Monday, October 01, 2007




VICTORIA – October is Breast Cancer Awareness month and a timely reminder of the importance of regular mammography screening as a means of reducing breast cancer rates in B.C. through early detection, Premier Gordon Campbell said today at the 2007 CIBC Run for the Cure in Vancouver.

“Regular screening offers the best chance of detecting breast cancer early,” said Campbell. “B.C. has a comprehensive, provincewide breast cancer screening program. We want to raise awareness of this service and emphasize the importance of all women between the ages of 40 and 79 receiving screening for breast cancer at least every two years.”

An estimated 2,800 B.C. women will be diagnosed with breast cancer this year alone, and approximately 635 will die from the disease. One in nine women will develop breast cancer in her lifetime. Regular screening for breast cancer has been shown to reduce the number of deaths from this disease by 25 per cent.

Common signs of breast cancer include a painless lump in the breast or armpit, a change in the way the breast looks, or changes in the appearance of the nipple.

“Many British Columbians have had a loved one – a mother, sister, grandmother or friend – who has fought breast cancer,” said Health Minister George Abbott, who also participated in this year’s run. “This is a devastating disease, but survival rates are high with early detection, and we want to ensure that all B.C. women are aware that these free screening programs exist.”

The Screening Mammography Program of B.C. (SMPBC) was established in 1988 through the BC Cancer Agency to increase early detection of breast cancer and to reduce mortality rates. SMPBC provides free mammograms to women between the ages of 40 and 79 across the province. B.C. women can schedule appointments at one of 34 provincewide screening centres. Women living in areas without a screening centre can make use of the BC Cancer Agency’s mobile van, which provides breast cancer screening to an additional 100 communities at least twice a year.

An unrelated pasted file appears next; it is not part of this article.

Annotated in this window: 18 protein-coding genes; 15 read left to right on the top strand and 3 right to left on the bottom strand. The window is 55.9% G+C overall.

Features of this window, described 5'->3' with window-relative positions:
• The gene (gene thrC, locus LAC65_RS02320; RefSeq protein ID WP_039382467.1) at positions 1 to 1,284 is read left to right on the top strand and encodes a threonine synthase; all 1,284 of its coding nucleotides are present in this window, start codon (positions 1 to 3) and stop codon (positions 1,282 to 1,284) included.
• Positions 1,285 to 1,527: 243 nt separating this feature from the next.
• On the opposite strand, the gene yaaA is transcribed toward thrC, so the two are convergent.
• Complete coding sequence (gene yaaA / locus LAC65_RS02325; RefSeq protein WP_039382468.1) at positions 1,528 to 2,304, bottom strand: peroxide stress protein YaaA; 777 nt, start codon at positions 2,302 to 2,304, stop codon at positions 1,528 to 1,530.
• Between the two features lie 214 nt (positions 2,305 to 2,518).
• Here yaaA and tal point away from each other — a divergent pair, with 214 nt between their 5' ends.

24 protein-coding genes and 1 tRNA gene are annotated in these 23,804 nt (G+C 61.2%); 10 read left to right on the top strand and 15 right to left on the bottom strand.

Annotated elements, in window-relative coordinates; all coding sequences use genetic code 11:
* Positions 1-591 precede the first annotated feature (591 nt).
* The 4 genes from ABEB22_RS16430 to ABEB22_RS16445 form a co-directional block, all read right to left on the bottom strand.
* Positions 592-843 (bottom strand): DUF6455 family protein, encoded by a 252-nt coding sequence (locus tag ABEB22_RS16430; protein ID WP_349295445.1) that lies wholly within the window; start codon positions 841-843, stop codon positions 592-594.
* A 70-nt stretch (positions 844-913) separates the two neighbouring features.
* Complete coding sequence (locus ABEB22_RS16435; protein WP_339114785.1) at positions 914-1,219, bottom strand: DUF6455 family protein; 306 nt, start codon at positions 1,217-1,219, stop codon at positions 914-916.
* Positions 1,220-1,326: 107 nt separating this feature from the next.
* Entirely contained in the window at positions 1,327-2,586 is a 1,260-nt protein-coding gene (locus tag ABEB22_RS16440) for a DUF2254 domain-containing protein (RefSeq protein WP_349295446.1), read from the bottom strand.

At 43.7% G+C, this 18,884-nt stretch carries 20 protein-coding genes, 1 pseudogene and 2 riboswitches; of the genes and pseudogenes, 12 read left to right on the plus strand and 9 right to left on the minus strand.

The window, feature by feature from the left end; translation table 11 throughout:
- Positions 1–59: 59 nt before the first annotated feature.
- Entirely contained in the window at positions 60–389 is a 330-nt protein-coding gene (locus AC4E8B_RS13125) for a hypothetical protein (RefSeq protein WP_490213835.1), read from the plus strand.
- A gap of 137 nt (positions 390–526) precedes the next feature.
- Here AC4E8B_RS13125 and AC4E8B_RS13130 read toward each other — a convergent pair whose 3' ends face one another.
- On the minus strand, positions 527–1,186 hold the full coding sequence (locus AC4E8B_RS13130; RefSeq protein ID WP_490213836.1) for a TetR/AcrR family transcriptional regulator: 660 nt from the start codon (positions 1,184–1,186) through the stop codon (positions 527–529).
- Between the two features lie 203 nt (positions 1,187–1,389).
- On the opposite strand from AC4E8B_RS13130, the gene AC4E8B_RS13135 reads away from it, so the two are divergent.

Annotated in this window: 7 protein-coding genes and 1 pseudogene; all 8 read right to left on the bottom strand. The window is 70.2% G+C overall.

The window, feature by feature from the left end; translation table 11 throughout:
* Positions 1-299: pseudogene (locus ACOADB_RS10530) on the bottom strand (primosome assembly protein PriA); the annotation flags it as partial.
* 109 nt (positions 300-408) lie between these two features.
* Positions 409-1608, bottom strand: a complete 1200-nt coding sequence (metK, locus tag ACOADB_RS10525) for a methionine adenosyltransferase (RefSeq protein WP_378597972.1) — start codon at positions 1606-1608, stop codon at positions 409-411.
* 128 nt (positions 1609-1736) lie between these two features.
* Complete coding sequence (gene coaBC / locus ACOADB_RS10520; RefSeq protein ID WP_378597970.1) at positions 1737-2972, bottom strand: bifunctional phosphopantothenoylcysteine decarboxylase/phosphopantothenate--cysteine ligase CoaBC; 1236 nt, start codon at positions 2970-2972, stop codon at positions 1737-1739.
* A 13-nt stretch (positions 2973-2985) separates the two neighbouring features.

Women aged 40 to 79 do not need to be referred by their doctor in order to set up an SMPBC appointment, and appointments take about 15 minutes. In 2006, SMPBC conducted 266,790 screening mammograms.

“Finding breast cancer early means more treatment options and a better chance for a cure,” said Barbara Kaminsky, CEO of the BC & Yukon division of the Canadian Cancer Society. “Fortunately, B.C. women have the lowest mortality rates for breast cancer in Canada, but we need to continue to raise awareness about the importance of screening programs and the opportunities for preventing breast cancer before it even starts.”

British Columbia is a leader in cancer prevention and treatment. In March 2007, Premier Campbell announced $2 million in funding for the Canadian Breast Cancer Foundation BC/Yukon to help the foundation continue raising awareness of the need for regular mammograms. In April 2006, the Province provided $4 million to the Canadian Cancer Society to endow a research chair in the primary prevention of cancer at the University of British Columbia. In July 2005, B.C. became the first province to fund the lifesaving drug Herceptin. Clinical trials of this drug show that it reduces cancer recurrence in women who have completed chemotherapy, by almost half.

Eligible British Columbians wishing to book a free mammogram can call 604 660-3639 in the Lower Mainland or toll-free 1-800-663-9203 elsewhere in B.C.

The BC HealthGuide program has information on breast cancer and routine mammography screening. The HealthGuide is available online at or by calling the BC NurseLine at 604 215-4700 within Greater Vancouver or toll-free at 1-866-215-4700 elsewhere in B.C.


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